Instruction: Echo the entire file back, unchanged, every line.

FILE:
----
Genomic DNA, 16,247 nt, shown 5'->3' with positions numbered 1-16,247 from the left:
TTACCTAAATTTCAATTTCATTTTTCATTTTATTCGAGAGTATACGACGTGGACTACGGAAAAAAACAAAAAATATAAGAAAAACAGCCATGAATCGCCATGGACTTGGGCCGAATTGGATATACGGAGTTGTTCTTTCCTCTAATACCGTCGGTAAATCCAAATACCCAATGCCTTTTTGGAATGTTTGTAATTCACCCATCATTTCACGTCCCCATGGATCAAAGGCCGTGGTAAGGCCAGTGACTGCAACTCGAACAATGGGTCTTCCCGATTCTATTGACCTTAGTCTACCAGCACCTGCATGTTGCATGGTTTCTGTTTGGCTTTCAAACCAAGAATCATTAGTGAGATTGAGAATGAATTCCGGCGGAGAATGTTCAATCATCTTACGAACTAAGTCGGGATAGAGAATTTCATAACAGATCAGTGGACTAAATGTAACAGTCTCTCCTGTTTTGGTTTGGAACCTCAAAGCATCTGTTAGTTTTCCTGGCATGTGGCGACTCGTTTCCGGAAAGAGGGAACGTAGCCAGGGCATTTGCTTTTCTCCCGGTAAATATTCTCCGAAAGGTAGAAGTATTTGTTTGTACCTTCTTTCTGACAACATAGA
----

Genomic DNA, 16,247 nt, shown 5'->3' with positions numbered 1-16,247 from the left:
TTACCTAAATTTCAATTTCATTTTTCATTTTATTCGAGAGTATACGACGTGGACTACGGAAAAAAACAAAAAATATAAGAAAAACAGCCATGAATCGCCATGGACTTGGGCCGAATTGGATATACGGAGTTGTTCTTTCCTCTAATACCGTCGGTAAATCCAAATACCCAATGCCTTTTTGGAATGTTTGTAATTCACCCATCATTTCACGTCCCCATGGATCAAAGGCCGTGGTAAGGCCAGTGACTGCAACTCGAACAATGGGTCTTCCCGATTCTATTGACCTTAGTCTACCAGCACCTGCATGTTGCATGGTTTCTGTTTGGCTTTCAAACCAAGAATCATTAGTGAGATTGAGAATGAATTCCGGCGGAGAATGTTCAATCATCTTACGAACTAAGTCGGGATAGAGAATTTCATAACAGATCAGTGGACTAAATGTAACAGTCTCTCCTGTTTTGGTTTGGAACCTCAAAGCATCTGTTAGTTTTCCTGGCATGTGGCGACTCGTTTCCGGAAAGAGGGAACGTAGCCAGGGCATTTGCTTTTCTCCCGGTAAATATTCTCCGAAAGGTAGAAGTATTTGTTTGTACCTTCTTTCTGACAACATAGA